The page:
OTR Interviews

Could Ethics Violation Investigation Be Just the Beginning of More Trouble Ahead for Rep. Weiner?

New York congressman's troubles may be only beginning in Twitter pic scandal

 

This is a rush transcript from "On the Record," June 6, 2011. This copy may not be in its final form and may be updated.

GRETA VAN SUSTEREN, FOX NEWS HOST: Joining us is Rick Klein, senior Washington editor for "ABC World News." Good evening, Rick. And I don't know how much weirder this can get, but let's start with Andrew Breitbart. What were the odds that he was going to be at that press conference? How did that happen, do you know?

RICK KLEIN, "ABC WORLD NEWS": Yes, I thought I was watching the wrong channel when I saw him show up there and take over the press conference that was supposed to be Congressman Weiner's. He says he was just a few blocks away and he saw the media scrum and he wanted to come by and address it. So he went to the microphone.

I've never seen a sight like that, to just take over a press conference and preempt Congressman Weiner with his impromptu performance there.

VAN SUSTEREN: Well, he said in his press conference he spoke with Leader Nancy Pelosi, which I suspect is little bit at this point like going to the principal's office when you basically got caught with your pants down, so to speak, and you've got to 'fess up. I'm curious, will there be an ethics investigation? Did he violate any ethics code?

KLEIN: There will be an investigation. It's actually because Nancy Pelosi and other leading House Democrats are among those who are calling for this. Look, they defended Congressman Weiner when this first broke. They took him largely at his word that he had been hacked and they wanted to get to he bottom of it, just like he said he had. They felt betrayed by this, and I think the statements speak volumes. To say -- for Democrats to express their extreme disappointment, for them to lodge an ethics complaint I think is a pretty major statement.

It's a different question, though, whether he actually violated any rules of the House. That's going to be a matter for the Ethics Committee to discuss. But the wording is somewhat murky around these areas, and it's very possible that not only did he not break the law but that he didn't violate House rules.

VAN SUSTEREN: Well, he certainly was tearful today but -- and listening -- and re-listening to the press conference, it caught me a little bit how cagey it was, how he talked about the latest one that he got caught with, how that was supposed to have been a joke. But then if you go back to the interview that the 26-year-old that we just heard part of it with Sean Hannity, and even reported on ABC News, is that she got that same picture back in April. So apparently, it wasn't just sort of an accidental joke. It's almost a serial episode with this man.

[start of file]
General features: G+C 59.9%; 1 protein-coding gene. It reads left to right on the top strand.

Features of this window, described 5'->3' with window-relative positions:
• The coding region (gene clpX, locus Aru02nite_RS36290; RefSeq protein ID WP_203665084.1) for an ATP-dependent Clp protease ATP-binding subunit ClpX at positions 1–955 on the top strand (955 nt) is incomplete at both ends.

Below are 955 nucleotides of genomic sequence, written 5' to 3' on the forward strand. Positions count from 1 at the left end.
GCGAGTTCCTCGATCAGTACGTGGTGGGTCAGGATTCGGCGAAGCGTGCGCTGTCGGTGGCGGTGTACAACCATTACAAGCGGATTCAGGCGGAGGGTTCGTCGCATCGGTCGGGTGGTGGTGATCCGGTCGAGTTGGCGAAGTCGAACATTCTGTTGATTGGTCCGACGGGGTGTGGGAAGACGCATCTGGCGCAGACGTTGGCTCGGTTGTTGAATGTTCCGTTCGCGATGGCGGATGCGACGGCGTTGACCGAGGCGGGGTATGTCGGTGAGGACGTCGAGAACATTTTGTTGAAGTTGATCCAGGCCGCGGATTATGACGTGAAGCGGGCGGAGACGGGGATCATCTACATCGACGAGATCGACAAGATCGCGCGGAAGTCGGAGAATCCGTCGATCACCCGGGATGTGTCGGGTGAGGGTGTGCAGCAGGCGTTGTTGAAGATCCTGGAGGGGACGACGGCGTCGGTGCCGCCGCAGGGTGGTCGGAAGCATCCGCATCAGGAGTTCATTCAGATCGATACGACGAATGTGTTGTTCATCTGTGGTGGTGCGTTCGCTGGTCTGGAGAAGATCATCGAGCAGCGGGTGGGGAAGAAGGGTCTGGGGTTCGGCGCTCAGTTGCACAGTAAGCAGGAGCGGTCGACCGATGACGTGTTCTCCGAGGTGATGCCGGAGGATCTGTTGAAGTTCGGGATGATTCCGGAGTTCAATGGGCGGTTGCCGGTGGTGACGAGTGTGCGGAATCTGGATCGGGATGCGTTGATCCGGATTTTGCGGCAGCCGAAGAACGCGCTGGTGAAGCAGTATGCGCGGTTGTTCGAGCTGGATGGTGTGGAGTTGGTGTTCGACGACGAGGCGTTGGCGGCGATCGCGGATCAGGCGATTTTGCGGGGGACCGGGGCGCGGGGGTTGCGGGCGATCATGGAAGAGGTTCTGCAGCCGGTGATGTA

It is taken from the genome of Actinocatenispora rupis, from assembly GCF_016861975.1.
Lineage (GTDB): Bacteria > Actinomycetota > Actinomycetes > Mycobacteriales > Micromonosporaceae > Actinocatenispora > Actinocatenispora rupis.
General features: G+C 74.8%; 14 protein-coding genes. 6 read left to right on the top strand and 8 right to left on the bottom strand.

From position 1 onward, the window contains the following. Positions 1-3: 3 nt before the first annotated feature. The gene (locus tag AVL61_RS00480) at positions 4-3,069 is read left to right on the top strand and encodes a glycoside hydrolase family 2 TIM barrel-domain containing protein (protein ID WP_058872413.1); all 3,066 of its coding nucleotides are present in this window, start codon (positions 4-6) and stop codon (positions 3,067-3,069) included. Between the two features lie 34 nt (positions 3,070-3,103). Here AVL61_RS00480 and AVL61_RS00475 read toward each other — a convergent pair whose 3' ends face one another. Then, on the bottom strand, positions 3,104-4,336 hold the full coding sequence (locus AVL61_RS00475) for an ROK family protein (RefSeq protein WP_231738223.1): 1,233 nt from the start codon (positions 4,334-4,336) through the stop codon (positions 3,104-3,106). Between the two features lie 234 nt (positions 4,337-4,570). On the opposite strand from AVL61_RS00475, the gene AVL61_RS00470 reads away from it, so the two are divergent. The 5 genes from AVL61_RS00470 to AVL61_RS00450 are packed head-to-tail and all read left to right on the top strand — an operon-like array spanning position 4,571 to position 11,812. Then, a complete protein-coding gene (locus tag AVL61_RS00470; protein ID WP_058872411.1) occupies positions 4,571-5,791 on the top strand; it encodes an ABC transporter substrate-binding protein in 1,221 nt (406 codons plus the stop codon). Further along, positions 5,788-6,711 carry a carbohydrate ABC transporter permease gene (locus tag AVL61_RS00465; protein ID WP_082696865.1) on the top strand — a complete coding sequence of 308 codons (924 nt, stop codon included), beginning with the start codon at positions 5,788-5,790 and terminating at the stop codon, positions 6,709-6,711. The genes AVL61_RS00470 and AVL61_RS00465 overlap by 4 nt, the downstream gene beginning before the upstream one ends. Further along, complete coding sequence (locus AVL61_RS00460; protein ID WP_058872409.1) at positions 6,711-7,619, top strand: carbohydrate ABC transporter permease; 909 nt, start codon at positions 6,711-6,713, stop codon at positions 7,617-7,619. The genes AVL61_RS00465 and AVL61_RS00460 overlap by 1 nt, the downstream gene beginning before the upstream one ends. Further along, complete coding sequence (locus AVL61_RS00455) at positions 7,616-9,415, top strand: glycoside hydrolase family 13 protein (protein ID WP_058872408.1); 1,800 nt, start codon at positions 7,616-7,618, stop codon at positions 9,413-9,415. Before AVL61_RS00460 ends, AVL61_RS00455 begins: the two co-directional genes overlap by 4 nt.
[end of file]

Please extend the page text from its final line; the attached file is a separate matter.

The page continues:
KLEIN: Well, bottom line is, this is someone who spent the last 10 days or so trying to talk his way out of this. And he had those very carefully constructed answers last week that, of course, got all the reporters even more interested in this story.

Today, he was able to turn it around and say, Look, I made a mistake here and I have to apologize for it. He still hasn't answered all the questions. And one of the things the Ethics Committee's going to look at, were there any taxpayer resources that were involved in this? And did his conduct in some way reflect dishonor upon the House? Those the kind of areas that the inquiry could reflect.

But it's hard to see anything here that rises to the level of major violations of House rules, the kind of thing that would lead to an expulsion. I don't see anything here, unless there's something else waiting to drop.

VAN SUSTEREN: I guess it depends on how you look at it. One way that it might be looked upon, and we have to get more facts, is he's sort of preying on young women, women who didn't ask for these photos, didn't ask for the texting, that he sort of crawls around the Internet looking for them and sends them. This last one is a 26-year-old single woman -- single mother, rather, and had been -- served in the military, and he start trolling for them. You know, he is a man in a position of power, don't you agree?

KLEIN: Oh, no question. And one of the issues that he'll have to figure out, obviously, is were all these people of age? If they were all - - if none of them were minors, that changes this somewhat. But you're right, I mean, what -- how he used his position in all of this I think you'll want to see the Ethics Committee go through a lot of the documentation on this. What exactly was said? What was sent? What provoked all of these conversations? Was there ever any physical contact between them? Was Congressman Weiner now finally telling the truth today?

VAN SUSTEREN: I guess we should also say that the Democratic Party doesn't have a monopoly on scandals on Capitol Hill over the years, does it.

KLEIN: No, certainly not. And look, a lot of people saying that when Democrats get caught, they stick around. Republicans get caught, they always resign. That's not the case. We see people like Senator David Vitter, who admitted to sleeping with a prostitute, who was then reelected in Louisiana. So it does cut both ways. And I think often, these kind of things just transcend politics. It ends up being about the individual, individual stories of tragedy and sometimes individual stories of crime. But more about that than it is about a political party.

VAN SUSTEREN: I don't know if he admitted sleeping with her, he said, quote, that he just had "conversations" with her...

KLEIN: Oh. Sorry.

VAN SUSTEREN: ... or something else. Whatever. I'm just -- and I say it with some level of sarcasm because I don't know if anyone really believes that one. But anyway, Rick, thank you.

KLEIN: Thanks.